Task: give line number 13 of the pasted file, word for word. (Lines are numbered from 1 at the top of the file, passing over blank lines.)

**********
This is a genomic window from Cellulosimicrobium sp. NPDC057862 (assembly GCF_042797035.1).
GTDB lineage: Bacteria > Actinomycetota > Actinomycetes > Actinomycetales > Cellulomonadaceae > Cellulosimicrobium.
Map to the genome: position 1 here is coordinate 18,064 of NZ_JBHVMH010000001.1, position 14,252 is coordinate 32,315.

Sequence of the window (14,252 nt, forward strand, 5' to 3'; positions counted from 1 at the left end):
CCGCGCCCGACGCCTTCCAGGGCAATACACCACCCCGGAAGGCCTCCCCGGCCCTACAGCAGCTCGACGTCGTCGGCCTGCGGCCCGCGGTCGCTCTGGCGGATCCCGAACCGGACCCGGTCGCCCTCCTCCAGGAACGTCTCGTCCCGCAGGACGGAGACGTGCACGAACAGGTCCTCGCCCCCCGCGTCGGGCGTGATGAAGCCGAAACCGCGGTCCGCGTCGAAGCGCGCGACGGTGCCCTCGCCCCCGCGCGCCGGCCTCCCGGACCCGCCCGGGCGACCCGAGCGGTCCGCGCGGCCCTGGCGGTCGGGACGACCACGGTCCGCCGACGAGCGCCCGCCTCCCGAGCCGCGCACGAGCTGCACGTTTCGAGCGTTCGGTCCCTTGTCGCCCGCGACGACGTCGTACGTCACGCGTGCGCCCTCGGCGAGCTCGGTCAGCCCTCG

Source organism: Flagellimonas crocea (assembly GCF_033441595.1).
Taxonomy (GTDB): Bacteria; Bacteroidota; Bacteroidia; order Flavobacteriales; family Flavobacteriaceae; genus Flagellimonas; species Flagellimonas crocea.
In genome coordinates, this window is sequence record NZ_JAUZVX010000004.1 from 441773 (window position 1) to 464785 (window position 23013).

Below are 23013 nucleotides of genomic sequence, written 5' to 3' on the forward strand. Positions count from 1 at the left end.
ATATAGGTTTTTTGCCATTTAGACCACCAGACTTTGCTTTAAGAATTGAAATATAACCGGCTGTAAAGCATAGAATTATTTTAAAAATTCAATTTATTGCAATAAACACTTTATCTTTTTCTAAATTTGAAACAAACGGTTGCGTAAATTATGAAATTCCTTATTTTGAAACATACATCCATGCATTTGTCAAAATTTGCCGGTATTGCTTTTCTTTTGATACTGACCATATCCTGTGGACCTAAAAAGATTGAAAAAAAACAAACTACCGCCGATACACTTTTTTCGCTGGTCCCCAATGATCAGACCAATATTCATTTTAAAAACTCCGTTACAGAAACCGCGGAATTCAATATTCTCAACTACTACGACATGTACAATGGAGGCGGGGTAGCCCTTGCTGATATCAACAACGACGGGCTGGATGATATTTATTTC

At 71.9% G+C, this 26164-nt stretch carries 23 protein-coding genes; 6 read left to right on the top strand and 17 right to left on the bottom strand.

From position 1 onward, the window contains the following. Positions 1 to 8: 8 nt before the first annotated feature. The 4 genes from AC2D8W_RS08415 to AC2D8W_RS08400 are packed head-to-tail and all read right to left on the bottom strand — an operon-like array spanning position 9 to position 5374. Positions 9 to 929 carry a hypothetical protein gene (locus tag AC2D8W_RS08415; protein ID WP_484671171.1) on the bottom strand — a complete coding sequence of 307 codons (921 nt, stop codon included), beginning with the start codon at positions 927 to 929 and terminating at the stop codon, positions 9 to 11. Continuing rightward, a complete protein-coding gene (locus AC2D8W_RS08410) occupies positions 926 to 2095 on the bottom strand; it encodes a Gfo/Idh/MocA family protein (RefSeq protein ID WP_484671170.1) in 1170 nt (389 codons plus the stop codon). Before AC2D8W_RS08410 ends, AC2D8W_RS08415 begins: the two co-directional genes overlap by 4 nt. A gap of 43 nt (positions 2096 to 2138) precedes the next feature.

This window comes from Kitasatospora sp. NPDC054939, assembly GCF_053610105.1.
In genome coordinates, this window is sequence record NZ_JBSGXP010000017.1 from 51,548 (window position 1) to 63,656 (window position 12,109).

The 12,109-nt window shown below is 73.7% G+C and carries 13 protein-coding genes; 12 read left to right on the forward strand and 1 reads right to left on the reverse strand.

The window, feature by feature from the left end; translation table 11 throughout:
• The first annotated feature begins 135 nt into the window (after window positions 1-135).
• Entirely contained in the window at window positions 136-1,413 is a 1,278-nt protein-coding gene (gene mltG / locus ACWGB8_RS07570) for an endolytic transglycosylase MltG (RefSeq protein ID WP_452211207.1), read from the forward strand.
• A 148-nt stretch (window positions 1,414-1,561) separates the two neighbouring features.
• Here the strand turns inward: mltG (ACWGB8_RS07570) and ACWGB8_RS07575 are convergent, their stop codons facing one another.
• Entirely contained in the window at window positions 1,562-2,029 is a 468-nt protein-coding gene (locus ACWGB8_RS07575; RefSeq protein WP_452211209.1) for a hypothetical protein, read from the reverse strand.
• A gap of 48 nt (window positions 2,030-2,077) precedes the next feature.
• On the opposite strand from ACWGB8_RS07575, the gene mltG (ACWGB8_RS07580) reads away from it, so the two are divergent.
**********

This window comes from Kitasatospora sp. NPDC054939, assembly GCF_053610105.1.